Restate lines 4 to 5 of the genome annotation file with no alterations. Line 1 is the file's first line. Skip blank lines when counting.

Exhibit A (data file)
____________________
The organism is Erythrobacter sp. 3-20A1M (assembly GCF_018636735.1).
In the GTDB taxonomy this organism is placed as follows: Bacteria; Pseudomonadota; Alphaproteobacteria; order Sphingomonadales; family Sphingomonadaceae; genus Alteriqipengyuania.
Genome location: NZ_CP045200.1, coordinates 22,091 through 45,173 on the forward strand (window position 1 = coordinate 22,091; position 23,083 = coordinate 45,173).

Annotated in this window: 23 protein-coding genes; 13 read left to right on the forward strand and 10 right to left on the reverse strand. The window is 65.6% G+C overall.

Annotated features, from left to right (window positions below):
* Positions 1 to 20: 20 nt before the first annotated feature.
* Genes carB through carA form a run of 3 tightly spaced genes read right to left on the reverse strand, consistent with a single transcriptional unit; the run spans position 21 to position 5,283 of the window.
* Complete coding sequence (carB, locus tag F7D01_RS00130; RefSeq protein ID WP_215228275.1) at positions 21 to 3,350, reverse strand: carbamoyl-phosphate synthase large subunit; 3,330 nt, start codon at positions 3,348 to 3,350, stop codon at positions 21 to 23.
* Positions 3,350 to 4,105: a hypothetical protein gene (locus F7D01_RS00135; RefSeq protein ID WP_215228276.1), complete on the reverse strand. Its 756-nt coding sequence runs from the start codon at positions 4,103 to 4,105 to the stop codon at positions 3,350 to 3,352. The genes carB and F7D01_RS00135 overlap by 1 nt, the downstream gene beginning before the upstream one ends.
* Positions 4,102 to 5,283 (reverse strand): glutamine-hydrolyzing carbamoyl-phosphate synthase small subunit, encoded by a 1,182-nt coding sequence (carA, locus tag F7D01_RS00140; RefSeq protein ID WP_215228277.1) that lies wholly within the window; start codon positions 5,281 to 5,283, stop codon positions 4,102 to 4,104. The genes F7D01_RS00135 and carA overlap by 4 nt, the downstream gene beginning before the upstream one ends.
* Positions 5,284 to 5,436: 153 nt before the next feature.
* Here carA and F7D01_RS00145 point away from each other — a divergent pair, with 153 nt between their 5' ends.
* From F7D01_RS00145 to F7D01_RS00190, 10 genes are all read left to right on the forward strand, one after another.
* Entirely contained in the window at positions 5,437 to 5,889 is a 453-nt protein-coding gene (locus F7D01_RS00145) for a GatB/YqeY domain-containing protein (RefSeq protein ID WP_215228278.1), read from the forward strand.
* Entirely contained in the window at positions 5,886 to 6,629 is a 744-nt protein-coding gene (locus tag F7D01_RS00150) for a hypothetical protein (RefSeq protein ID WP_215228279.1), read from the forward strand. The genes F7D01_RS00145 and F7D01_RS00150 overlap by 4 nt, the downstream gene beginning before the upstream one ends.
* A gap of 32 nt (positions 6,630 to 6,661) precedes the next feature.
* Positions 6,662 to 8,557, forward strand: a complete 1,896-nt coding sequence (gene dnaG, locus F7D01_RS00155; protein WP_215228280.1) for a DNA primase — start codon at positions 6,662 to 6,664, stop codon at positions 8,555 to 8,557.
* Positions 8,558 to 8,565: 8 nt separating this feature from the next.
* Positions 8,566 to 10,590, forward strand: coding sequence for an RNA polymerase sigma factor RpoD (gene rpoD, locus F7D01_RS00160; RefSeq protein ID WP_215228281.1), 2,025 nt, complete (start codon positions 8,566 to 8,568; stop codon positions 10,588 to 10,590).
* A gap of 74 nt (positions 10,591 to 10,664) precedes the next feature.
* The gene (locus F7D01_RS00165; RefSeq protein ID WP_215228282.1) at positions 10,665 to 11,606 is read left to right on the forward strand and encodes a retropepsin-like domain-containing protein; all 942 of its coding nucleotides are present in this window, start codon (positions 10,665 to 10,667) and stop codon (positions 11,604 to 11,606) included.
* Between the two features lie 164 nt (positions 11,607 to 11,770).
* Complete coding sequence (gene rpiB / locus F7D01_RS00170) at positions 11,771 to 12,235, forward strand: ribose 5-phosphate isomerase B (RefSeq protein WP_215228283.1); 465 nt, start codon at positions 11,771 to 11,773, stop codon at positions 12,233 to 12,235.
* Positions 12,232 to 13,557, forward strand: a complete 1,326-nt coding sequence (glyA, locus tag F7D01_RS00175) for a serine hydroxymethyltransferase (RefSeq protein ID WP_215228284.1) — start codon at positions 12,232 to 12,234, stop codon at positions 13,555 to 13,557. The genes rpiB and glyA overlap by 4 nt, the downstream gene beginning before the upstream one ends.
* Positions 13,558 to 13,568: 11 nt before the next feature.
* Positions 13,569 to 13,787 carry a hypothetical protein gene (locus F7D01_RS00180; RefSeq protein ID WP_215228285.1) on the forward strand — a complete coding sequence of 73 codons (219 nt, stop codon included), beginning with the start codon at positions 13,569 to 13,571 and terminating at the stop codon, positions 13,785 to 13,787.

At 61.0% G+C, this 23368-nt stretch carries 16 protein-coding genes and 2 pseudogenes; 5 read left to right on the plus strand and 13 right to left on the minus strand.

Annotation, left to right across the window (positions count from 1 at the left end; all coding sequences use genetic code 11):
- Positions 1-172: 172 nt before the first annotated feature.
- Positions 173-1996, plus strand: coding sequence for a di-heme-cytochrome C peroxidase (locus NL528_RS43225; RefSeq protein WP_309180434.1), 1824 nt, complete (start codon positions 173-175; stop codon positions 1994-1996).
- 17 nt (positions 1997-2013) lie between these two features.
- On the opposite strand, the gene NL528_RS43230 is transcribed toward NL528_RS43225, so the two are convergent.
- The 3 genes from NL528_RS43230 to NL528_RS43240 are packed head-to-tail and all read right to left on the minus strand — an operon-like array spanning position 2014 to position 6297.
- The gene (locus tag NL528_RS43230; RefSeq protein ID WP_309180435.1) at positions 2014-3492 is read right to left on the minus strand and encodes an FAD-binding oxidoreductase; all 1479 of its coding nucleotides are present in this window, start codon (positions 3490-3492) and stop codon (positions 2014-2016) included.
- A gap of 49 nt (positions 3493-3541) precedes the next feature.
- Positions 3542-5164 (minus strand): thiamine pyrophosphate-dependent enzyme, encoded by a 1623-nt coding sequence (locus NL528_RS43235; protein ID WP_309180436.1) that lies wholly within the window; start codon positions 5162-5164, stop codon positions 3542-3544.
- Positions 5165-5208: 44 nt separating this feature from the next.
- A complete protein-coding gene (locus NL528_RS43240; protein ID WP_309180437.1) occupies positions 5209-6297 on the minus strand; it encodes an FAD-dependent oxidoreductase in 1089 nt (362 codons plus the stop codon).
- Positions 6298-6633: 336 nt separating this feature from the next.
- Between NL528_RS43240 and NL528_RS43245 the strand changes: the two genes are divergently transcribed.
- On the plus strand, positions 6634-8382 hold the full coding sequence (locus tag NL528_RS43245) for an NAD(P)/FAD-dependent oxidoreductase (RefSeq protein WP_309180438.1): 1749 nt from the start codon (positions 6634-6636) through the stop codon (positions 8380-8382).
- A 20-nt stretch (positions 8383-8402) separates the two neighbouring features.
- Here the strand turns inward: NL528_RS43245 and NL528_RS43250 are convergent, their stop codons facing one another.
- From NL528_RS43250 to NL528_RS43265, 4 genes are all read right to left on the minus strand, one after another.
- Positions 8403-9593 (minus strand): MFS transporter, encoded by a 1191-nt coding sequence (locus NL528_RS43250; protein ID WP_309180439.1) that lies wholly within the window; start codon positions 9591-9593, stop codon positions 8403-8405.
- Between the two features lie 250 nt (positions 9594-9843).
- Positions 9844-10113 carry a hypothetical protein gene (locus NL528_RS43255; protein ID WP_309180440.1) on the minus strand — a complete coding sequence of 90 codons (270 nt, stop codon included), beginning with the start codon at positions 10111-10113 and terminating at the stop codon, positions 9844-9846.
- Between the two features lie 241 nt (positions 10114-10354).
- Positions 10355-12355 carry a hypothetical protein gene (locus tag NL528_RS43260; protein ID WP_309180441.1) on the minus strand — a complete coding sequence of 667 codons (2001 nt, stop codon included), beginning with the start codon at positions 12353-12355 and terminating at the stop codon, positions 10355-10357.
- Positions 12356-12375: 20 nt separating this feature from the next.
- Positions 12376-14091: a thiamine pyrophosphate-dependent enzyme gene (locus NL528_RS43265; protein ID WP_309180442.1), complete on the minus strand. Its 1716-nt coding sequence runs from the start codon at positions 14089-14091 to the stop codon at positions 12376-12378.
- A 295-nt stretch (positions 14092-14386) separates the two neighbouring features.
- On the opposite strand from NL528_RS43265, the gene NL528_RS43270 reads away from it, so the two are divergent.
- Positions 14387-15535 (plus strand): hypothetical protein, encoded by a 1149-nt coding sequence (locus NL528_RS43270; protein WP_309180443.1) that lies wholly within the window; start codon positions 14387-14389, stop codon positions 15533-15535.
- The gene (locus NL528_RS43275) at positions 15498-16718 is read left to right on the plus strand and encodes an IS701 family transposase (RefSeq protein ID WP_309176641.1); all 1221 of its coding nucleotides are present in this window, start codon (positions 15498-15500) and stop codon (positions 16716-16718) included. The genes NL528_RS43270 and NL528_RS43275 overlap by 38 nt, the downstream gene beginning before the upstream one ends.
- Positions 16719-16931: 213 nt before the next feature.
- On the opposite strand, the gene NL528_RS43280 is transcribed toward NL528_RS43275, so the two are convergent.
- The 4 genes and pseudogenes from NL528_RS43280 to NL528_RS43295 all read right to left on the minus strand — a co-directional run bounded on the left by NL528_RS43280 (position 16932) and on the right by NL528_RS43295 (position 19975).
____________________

Annotated in this window: 23 protein-coding genes; 13 read left to right on the forward strand and 10 right to left on the reverse strand. The window is 65.6% G+C overall.

Annotated features, from left to right (window positions below):